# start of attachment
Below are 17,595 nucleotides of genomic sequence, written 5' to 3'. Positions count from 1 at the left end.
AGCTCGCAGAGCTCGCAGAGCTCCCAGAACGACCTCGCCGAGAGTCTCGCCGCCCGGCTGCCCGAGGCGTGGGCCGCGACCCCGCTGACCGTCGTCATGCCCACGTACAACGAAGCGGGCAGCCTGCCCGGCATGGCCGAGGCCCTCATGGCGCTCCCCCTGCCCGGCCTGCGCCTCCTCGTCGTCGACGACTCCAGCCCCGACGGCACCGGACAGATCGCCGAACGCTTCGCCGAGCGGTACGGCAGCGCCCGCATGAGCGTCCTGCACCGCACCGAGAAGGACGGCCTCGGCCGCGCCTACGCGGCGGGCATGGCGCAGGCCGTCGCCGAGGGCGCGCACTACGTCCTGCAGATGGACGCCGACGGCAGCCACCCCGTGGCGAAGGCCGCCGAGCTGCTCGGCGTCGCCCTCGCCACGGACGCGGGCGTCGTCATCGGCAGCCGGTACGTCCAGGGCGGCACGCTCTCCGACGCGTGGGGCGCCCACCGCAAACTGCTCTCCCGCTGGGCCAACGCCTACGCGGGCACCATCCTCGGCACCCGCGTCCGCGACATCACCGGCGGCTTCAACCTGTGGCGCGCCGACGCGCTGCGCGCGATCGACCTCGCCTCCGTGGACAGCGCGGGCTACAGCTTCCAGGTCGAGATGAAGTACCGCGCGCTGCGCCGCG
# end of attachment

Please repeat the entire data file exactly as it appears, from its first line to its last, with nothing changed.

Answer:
Below are 17,595 nucleotides of genomic sequence, written 5' to 3'. Positions count from 1 at the left end.
AGCTCGCAGAGCTCGCAGAGCTCCCAGAACGACCTCGCCGAGAGTCTCGCCGCCCGGCTGCCCGAGGCGTGGGCCGCGACCCCGCTGACCGTCGTCATGCCCACGTACAACGAAGCGGGCAGCCTGCCCGGCATGGCCGAGGCCCTCATGGCGCTCCCCCTGCCCGGCCTGCGCCTCCTCGTCGTCGACGACTCCAGCCCCGACGGCACCGGACAGATCGCCGAACGCTTCGCCGAGCGGTACGGCAGCGCCCGCATGAGCGTCCTGCACCGCACCGAGAAGGACGGCCTCGGCCGCGCCTACGCGGCGGGCATGGCGCAGGCCGTCGCCGAGGGCGCGCACTACGTCCTGCAGATGGACGCCGACGGCAGCCACCCCGTGGCGAAGGCCGCCGAGCTGCTCGGCGTCGCCCTCGCCACGGACGCGGGCGTCGTCATCGGCAGCCGGTACGTCCAGGGCGGCACGCTCTCCGACGCGTGGGGCGCCCACCGCAAACTGCTCTCCCGCTGGGCCAACGCCTACGCGGGCACCATCCTCGGCACCCGCGTCCGCGACATCACCGGCGGCTTCAACCTGTGGCGCGCCGACGCGCTGCGCGCGATCGACCTCGCCTCCGTGGACAGCGCGGGCTACAGCTTCCAGGTCGAGATGAAGTACCGCGCGCTGCGCCGCG